Analysis: Hamas not afraid of Egypt ban

The Islamist organization does not have official representation in Egypt and has been isolated by the country since the ouster of Morsi.

Hamas marks 5th anniversary of Operation Cast Lead in Gaza. (photo credit: Reuters)
Hamas marks 5th anniversary of Operation Cast Lead in Gaza.
(photo credit: Reuters)
Palestinians dismissed the significance of an Egyptian court’s decision on Tuesday to ban Hamas activities in that country, saying it was unlikely to undermine the Islamist movement’s standing.
Others suggested that the move may even earn Hamas more sympathy among Palestinians and other Arabs.
The court stopped short of declaring Hamas a terrorist group, as has been done with Egypt’s Muslim Brotherhood organization.
Instead, it only talked about banning Hamas from carrying out activities in Egypt.
Given the fact that Hamas does not have any official representation or activities in the country, it’s hard to see how the decision will affect the movement.
Musa Abu Marzouk, a senior Hamas official who lives in Cairo, reacted to the court decision by pointing out that his movement does not have any “organizations, groups, associations or institutions” in Egypt.
Moreover, the fact that the decision was taken by a circuit court and not by the government shows that the Egyptian authorities still haven’t decided to burn all their bridges with Hamas.
Palestinian analysts ruled out the possibility that the decision would damage the humanitarian and economic situation in the Gaza Strip.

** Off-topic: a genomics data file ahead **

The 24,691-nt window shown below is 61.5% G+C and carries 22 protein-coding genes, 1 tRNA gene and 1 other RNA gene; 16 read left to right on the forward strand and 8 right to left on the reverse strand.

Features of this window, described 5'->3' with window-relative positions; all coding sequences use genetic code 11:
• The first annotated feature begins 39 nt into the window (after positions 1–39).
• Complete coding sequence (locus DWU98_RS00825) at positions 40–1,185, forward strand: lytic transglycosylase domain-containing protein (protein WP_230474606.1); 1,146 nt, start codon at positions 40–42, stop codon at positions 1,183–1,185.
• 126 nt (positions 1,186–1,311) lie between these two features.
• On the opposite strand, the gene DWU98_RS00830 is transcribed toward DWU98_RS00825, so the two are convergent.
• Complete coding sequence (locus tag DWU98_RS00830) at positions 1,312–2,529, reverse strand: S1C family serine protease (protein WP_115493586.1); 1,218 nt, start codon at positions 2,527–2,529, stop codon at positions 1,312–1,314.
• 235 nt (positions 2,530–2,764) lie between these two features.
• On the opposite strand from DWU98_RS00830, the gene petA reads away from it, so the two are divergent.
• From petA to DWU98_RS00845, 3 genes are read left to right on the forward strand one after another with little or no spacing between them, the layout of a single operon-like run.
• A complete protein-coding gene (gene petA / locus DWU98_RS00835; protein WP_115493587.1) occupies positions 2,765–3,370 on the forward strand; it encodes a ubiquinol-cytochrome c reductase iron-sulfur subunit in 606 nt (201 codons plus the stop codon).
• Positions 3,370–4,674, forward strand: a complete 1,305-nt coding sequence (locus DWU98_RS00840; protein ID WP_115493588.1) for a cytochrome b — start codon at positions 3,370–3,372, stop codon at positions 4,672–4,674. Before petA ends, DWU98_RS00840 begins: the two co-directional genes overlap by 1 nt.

One analyst, Hani al-Basous, told the Bethlehem-based Ma’an news agency that he did not expect the Egyptians to impose additional travel restrictions on Palestinians from the Gaza Strip in wake of the court decision.
He noted that the Rafah border crossing has anyway been closed most of the time since the removal of president Mohamed Morsi from power.
The decision did not come as a surprise to Hamas and other Palestinians.
Relations between Hamas and the Egyptian authorities have been deteriorating rapidly since the ouster of Morsi.
Hamas leaders who received a red-carpet welcome when Morsi was in power are now banned from entering Egypt. Over the past few months, the Egyptian authorities have destroyed most of the smuggling tunnels along the shared border with Gaza, further deepening the humanitarian and economic crisis in the Strip.
The Egyptian authorities and media have been waging a campaign aimed at depicting Hamas as a threat to Egypt’s national security.
As a result, many Egyptians are today convinced that Hamas is directly responsible for terrorist attacks against their soldiers and civilians.
Tuesday’s court decision is yet another nail in the coffin of Hamas- Egypt relations. Today, the Egyptians have no influence whatsoever on Hamas, which they consider a hostile movement and a threat to their national security.
The Egyptians will no longer be able to act as mediators when and if Hamas and Israel engage in another round of violence. Nor will the Egyptians be able to serve as mediators between Hamas and Fatah, which means an end to the Palestinians’ dream of achieving unity between the two rival parties.
Meanwhile, Fatah leaders seem to be the only ones who view the court decision as a positive step. In Ramallah, several senior Fatah officials did not hide their deep satisfaction with the anti-Hamas decision and expressed hope that it would shorten Hamas’s days in power in Gaza.